• Ivanescu, C. (2014). Mediating the global. Expatria’s forms and consequences in Kathmandu. Social Anthropology, 22(4).
    • Ivanescu, C. (2014). Secularism, assimilation and the crisis of multiculturalism. Social Anthropology, 22(3).
    • Ivanescu, C. (2014). The future as a cultural fact. Social Anthropology, 22(2).
    • Ivanescu, C. (Author). (2014). Contextualizing yoga: modern practices in a western world. Web publication or website
    • Ivanescu, C. (Author). (2014). Spirit worship, Tibetan Buddhism and the West. Web publication or website


    • Ivanescu, C. (2013). Global Migration, Ethnicity and Britishness. Ethnic and Racial Studies, 36(1).
    • Ivanescu, C. (2013). Localizing Islam in Europe: Turkish Islamic Communities in Germany and the Netherlands. Ethnic and Racial Studies, 36(1).
    • Ivanescu, C. (2013). Sustaining faith traditions. Race, ethnicity, and religion among the Latino and Asian American second generation. Social Anthropology, 21(3).
    • Ivanescu, C. (Author). (2013). Tibetan self-immolation between religious practice and political statement. Web publication or website
    • Ivanescu, C., & Suvarierol, S. (2013). Country Case-Study on the Impacts of Restrictions and Entitlements on the Integration of Family Migrants: Working Paper on Qualitative Evidence. The Netherlands.
    • Ivanescu, C., & Suvarierol, S. (2013). Mapping the Conditions of Stay and Rationale for Entitlements and Restrictions in the Netherlands. IMPACIM working paper.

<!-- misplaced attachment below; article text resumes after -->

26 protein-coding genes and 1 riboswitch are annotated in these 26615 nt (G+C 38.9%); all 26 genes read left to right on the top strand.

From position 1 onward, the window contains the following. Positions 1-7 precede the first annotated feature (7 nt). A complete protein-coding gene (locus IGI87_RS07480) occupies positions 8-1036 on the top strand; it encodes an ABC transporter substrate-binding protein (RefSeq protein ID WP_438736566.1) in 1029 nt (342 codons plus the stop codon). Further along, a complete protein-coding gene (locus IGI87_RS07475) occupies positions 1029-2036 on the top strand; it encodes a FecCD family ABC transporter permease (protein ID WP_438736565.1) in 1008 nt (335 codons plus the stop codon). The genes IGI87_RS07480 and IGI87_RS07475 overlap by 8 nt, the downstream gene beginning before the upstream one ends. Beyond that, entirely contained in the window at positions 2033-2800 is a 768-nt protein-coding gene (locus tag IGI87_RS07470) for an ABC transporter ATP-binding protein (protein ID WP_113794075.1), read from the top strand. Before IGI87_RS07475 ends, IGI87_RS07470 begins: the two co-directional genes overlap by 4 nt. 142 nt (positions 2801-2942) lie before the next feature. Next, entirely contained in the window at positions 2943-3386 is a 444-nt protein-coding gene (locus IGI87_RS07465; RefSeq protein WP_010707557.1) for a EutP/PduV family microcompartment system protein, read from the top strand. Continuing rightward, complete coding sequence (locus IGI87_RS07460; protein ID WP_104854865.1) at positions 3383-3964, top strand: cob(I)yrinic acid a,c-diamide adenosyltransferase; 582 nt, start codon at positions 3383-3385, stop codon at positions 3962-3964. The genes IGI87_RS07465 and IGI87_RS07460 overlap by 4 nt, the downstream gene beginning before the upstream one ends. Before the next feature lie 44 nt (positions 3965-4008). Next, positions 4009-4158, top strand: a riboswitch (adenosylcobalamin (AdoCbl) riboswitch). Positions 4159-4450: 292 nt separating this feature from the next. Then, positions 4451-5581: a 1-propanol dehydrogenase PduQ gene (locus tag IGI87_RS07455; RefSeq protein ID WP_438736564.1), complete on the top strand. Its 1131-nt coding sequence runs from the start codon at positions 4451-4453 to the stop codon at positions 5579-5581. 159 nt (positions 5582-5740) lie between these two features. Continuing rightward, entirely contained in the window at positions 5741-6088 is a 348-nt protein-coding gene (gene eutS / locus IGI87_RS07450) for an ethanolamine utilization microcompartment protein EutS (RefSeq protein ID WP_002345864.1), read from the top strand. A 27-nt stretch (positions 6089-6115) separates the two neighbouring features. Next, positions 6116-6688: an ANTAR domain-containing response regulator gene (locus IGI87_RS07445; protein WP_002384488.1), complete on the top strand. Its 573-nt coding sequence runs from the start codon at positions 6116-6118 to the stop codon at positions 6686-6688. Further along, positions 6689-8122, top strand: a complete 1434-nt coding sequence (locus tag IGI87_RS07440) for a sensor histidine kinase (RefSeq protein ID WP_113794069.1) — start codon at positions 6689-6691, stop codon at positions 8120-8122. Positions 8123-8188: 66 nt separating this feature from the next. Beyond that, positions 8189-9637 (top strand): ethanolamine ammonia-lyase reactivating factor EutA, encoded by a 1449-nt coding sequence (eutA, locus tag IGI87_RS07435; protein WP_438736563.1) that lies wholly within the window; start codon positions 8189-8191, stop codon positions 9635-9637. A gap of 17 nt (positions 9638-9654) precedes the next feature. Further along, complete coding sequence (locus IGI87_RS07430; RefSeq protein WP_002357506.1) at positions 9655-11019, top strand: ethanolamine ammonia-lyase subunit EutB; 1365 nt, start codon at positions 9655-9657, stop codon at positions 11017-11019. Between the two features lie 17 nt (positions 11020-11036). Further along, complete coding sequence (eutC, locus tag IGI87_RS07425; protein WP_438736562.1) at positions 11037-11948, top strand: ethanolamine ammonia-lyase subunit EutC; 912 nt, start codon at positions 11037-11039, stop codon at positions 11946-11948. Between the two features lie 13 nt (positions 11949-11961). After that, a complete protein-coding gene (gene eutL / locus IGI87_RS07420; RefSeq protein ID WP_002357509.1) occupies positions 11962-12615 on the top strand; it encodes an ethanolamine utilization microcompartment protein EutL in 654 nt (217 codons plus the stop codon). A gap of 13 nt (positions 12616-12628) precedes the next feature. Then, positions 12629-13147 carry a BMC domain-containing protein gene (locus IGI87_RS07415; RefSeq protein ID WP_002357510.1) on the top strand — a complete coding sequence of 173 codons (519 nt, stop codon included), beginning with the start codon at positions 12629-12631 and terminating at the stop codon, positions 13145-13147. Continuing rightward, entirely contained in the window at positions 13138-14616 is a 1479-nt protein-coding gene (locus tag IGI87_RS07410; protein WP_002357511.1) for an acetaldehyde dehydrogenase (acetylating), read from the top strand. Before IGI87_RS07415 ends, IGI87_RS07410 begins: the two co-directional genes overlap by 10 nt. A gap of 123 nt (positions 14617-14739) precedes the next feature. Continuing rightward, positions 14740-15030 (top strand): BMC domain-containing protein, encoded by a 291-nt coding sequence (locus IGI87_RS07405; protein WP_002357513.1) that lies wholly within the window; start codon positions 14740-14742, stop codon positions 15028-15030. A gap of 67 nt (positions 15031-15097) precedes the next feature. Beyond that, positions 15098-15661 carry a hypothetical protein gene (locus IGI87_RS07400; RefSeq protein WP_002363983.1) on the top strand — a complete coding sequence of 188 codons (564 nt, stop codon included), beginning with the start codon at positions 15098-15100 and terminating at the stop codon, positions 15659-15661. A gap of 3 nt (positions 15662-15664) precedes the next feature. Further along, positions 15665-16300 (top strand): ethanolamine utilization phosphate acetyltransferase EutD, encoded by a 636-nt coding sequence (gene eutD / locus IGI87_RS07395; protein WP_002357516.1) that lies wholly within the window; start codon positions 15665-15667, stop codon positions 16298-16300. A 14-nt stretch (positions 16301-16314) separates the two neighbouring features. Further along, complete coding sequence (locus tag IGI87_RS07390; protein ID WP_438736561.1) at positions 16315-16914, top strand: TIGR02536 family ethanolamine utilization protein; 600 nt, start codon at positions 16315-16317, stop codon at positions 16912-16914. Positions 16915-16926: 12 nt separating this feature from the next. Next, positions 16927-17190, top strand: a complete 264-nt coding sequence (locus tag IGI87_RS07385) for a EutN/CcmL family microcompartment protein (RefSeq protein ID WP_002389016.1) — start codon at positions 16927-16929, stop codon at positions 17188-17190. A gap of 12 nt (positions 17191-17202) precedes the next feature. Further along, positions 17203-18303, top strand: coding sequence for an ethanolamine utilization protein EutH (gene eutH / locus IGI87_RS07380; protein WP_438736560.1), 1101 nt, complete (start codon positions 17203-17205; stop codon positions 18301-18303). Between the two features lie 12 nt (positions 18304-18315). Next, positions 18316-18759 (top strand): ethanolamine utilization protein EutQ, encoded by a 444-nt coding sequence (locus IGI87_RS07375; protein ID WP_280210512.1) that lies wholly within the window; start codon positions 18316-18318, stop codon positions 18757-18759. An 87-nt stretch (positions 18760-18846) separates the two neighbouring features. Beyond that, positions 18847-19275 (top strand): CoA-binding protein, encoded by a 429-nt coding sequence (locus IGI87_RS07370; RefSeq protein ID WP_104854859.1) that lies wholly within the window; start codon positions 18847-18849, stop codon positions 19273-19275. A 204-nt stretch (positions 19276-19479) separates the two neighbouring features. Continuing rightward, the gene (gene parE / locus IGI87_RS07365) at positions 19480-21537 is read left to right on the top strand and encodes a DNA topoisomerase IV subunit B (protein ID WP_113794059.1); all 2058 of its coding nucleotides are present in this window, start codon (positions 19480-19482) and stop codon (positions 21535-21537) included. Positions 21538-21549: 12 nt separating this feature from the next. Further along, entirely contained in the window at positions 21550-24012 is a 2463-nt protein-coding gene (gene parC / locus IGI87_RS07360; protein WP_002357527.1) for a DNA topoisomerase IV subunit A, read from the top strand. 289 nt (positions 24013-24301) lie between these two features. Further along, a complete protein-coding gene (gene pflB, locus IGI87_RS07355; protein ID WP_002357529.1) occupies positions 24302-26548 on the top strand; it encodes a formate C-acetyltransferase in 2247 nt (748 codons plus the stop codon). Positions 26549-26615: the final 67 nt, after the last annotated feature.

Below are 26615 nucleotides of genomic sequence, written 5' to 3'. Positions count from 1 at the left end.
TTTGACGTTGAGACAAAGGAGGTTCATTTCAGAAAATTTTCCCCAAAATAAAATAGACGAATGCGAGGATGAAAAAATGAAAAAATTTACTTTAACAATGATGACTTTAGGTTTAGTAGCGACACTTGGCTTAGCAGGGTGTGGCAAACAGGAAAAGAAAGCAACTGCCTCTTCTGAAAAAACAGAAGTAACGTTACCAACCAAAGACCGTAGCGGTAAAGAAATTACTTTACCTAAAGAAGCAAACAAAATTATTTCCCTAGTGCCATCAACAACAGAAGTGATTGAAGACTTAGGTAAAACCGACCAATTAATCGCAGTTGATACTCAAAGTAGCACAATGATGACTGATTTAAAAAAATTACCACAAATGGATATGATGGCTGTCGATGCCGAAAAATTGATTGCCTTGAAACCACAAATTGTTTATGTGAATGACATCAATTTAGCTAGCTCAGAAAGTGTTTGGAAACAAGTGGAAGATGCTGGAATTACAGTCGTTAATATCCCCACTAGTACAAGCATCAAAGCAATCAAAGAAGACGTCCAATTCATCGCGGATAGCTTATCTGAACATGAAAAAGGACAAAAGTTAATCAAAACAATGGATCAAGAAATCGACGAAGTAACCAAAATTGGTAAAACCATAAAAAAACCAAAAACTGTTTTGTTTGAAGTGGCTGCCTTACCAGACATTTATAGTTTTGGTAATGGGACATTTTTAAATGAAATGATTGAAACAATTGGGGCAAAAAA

• Ivanescu, C., & Suvarierol, S. (2013). Transnational Report: Mapping the Conditions of Stay and the Rationale for Entitlements and Restrictions for Family Migrants.
    • Ivanescu, C., Entzinger, H., Suvarierol, S., & Scholten, P. (2013). The Impacts of Restrictions and Entitlements on the Integration of Family Migrants: National Report. The Netherlands.


    • Ivanescu, C. (2012). Beyond Dutch borders. Social Anthropology, 20(1).
    • Ivanescu, C. (2012). Postsecular cities. Social Anthropology, 20(3).


    • Ivanescu, C. (2011). Citizenship, Identity And The Politics Of Multiculturalism: The Rise Of Muslim Consciousness. Ethnic and Racial Studies, 34(2).
    • Ivanescu, C. (2011). Class, contention and a world in motion. Social Anthropology, 19(3).
    • Ivanescu, C. (2011). Religion, Class Coalitions, and Welfare States. Comparative Sociology, 10(4).


    • Ivanescu, C. (2010). Can Islam be French? Pluralism and pragmatism in a secularist state. Social Anthropology, 19(1).
    • Ivanescu, C. (2010). Churches and charity in the immigrant city: religion, immigration, and civic engagement in Miami. Ethnic and Racial Studies, 33(10).
    • Ivanescu, C. (2010). Muslims in western politics. Ethnic and Racial Studies, 33(5).
    • Ivanescu, C. (2010). Peripheral visions: publics, power, and performance in Yemen. Social Anthropology, 18(1).


    • Ivanescu, C. (2008). The Tibetan government-in-exile: politics at large. IIAS Newsletter .


    • Ivanescu, C. (2006). Khmer identity: a religious perspective. IIAS Newsletter, 40.


    • Ivanescu, C. (2016). [Review of: M. Eggert, L. Hölscher (2013) Religion and Secularity: Transformations and Transfers of Religious Discourses in Europe and Asia]. Comparative Sociology, 15(1), 144-145.

    Media appearance


    • Bekkenkamp, J. (participant), Ivanescu, C. (participant) & klaver, m. (participant) (23-6-2018 - 24-6-2018). heilige plekken wandeling, amsterdam. heilige plekken wandeling (organising a conference, workshop, ...).


    • Ivanescu, C. (2023). Interactive map religion in Amsterdam. Universiteit van Amsterdam.
    This list of publications is extracted from the UvA-Current Research Information System. Questions? Ask the library or the Pure staff of your faculty / institute. Log in to Pure to edit your publications. Log in to Personal Page Publication Selection tool to manage the visibility of your publications on this list.
  • Ancillary activities
    No ancillary activities